My problem with James Heller isn’t even that he’s not believable, because he is. The problem is more that he’s a very specific type of character that shouldn’t be the poster child of Black representation in games. He’s a Marine that hates computers, likes using violence to solve problems, and is solely focused on revenge. Is he real? Very much so. Is he a good example of the general demeanor and character of the Black people who actually play video games? Not at all. Is he a good role model for Black people? Not really. Is he a good depiction of Black people to people who aren’t Black? Not even a little, save for the fact that he was a decorated Marine. Does he break any stereotypes? No. He’s a textbook example of a bunch of white people creating a Black character based on 80’s movies and personal anecdotes. I hated the character but I don’t think there’s anything wrong with not liking every protagonist from every game. But when there are only a handful of Black protagonists hating even one becomes a real problem. If there were hundreds or thousands of them to choose from like with white protagonists then it wouldn’t matter at all, assuming of course that many of them are actually written by Black people. My point is that Marcus is really well done in Watch Dogs 2 for the Black players that actually played Watch Dogs 2. But that’s not even the part of the game that I was most affected by.

James HellerI don’t really like multiplayer games and I rarely play the multiplayer portion of single player games but I do occasionally. Watch Dogs 2 is interesting in the fact that multiplayer and single player modes are in a shared space and they bleed into each other seamlessly. So often I end up playing multiplayer unintentionally. Once I was even kidnapped by another player and forced to do co-op with him/her. During my first multiplayer session in the game I realized something important. This is the first and only game I’ve ever played where the default avatar for multiplayer is a Black guy. I don’t know what the race of the person I first played coop with was. But I know that his avatar was a Black guy because it was the default. You actually can change the avatar but only through the settings menu (not the in game options) and it’s not clearly stated that you can while playing the game. I didn’t even realize you could until I later saw another player with a different avatar and looked up how to do it. Assuming most people had this same experience I did about not realizing you could change the avatar, that means that the majority of players, at least to start, played online multiplayer as a Black guy by default. For me it was very jarring once I realized it. And this was before I knew you could change the avatar, which honestly made it even more shocking.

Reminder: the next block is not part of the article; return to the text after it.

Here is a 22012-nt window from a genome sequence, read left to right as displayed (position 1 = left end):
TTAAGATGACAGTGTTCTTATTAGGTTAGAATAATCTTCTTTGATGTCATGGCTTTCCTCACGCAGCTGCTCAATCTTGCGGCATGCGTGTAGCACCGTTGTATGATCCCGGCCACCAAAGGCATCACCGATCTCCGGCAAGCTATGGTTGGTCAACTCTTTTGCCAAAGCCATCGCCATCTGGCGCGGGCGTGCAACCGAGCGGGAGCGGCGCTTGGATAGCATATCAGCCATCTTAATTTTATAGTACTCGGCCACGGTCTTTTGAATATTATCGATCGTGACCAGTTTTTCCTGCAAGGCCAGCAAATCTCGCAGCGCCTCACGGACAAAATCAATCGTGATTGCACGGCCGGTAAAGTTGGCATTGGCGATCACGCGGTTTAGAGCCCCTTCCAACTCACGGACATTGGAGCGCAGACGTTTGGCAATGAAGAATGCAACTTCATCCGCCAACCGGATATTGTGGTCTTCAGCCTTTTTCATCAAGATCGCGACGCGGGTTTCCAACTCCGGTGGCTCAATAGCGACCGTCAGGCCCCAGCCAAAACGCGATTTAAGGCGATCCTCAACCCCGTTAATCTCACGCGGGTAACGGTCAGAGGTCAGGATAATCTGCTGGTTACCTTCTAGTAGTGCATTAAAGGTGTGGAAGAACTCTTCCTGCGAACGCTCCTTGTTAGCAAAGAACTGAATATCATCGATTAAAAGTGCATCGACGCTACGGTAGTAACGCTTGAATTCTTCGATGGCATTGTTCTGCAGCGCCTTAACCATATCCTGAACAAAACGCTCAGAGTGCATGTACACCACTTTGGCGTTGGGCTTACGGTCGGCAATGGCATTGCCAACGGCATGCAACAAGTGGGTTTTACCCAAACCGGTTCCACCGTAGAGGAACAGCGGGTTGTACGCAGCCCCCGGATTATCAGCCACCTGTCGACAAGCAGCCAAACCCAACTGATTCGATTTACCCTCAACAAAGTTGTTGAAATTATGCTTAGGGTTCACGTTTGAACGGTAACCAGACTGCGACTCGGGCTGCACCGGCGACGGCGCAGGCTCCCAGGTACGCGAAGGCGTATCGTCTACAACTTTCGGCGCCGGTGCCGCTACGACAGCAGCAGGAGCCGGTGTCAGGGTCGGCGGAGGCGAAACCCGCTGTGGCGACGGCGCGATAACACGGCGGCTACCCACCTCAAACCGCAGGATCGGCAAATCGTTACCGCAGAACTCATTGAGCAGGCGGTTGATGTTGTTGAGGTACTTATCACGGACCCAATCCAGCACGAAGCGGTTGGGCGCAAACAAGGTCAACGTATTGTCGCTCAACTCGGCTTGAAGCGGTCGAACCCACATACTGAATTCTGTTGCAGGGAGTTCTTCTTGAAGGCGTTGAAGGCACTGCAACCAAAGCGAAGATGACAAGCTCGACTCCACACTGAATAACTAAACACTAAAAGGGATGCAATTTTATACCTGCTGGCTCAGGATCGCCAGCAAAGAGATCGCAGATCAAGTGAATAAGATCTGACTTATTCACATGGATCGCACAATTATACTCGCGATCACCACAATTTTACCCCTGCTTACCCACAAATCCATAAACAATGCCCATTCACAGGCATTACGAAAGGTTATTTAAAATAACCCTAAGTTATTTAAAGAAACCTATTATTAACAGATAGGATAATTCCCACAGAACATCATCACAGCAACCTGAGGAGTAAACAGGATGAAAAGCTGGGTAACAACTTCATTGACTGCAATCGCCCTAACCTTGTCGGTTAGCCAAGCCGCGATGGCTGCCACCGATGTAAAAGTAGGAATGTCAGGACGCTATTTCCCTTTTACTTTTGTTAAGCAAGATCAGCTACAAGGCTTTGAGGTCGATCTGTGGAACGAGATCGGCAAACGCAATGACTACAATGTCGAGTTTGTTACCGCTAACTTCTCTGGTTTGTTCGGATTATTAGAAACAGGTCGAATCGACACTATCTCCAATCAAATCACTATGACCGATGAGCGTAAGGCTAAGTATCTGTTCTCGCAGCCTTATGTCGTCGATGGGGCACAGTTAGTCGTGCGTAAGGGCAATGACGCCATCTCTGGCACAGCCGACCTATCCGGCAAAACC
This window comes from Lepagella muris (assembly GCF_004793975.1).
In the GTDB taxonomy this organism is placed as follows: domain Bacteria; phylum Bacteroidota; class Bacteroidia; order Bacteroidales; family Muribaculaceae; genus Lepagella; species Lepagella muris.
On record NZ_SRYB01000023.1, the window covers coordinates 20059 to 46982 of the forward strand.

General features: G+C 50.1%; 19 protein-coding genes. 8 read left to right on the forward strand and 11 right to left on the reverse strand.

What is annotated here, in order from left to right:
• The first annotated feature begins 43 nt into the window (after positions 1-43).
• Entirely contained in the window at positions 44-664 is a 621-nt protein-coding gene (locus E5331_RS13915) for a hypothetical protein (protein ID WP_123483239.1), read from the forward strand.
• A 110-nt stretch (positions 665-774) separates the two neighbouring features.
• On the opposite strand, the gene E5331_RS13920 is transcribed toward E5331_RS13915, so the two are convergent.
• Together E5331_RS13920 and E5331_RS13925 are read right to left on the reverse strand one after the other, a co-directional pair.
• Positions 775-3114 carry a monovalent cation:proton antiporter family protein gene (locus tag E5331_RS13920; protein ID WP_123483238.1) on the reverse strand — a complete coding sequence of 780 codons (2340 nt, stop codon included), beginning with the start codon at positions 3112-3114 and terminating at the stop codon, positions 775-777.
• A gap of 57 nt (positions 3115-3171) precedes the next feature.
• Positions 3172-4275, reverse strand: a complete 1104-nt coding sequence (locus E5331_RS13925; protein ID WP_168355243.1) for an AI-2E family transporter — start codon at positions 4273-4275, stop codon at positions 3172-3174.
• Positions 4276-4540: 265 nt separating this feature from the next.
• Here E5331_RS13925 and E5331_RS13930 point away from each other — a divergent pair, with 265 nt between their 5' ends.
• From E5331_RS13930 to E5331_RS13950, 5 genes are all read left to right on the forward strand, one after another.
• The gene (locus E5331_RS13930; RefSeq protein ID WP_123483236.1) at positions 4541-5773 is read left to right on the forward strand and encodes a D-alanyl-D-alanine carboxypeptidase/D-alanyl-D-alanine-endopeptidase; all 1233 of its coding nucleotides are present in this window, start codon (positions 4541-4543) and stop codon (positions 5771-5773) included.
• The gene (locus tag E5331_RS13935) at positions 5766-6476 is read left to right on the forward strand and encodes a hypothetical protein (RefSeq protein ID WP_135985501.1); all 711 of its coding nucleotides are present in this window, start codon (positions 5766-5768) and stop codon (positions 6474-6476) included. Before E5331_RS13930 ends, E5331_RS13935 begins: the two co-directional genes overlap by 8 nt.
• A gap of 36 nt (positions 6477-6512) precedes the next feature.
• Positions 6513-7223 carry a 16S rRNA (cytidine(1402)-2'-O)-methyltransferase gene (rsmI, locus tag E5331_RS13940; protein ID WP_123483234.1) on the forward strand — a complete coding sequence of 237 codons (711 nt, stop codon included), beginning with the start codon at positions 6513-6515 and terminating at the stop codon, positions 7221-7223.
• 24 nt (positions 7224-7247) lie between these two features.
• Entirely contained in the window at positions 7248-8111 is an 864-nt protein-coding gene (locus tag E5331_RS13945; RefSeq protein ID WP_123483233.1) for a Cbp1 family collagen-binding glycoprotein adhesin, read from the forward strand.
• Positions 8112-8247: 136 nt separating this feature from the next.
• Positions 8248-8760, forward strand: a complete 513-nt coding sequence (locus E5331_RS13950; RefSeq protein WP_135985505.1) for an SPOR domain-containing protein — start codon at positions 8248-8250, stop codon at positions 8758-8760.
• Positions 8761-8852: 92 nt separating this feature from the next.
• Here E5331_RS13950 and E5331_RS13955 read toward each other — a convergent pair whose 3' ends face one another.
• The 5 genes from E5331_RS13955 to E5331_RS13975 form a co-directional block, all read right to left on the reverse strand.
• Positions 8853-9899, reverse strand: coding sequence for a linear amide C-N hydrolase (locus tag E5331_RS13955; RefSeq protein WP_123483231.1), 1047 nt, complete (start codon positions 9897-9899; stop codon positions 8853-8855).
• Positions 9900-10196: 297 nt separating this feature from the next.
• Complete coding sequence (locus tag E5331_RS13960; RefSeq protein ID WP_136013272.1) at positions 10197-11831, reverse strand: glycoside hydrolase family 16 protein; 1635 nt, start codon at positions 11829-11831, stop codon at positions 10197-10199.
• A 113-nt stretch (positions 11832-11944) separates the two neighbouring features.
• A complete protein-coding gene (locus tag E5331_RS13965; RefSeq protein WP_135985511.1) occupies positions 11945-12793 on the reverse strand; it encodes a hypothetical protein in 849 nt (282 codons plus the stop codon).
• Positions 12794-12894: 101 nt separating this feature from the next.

Online Coop WD2I had/have never played a game before where everyone could play online together and had to be a Black guy. Even saying that out loud sounds really odd because it’s such an abnormal occurrence in video games. Even more so today when character creation is such a huge part of online gaming. But as a Black guy it was really cool. White people have gotten that experience for decades and I never once thought about it before because minorities from my generation, and before, just had to grow up accepting white avatars in most games. And once character creation became a thing it was kind of assumed that all the Black avatars in a game were actually Black people or the occasional pretender, which honestly aren’t that common in either instance. It was a super surreal moment to be playing a game where all the players “had” to be Black. That should happen more often in games. And not just with Black men. Women, Latinos, Asians, and so on should also be represented in games like that. There should be more games where minorities and women get to experience the default and only choice looking like them. There should be more games where white guys are forced to experience online play with an avatar that looks nothing like them and not have a say in it. Not because it’s cruel and unfair. But because it teaches empathy and normalization.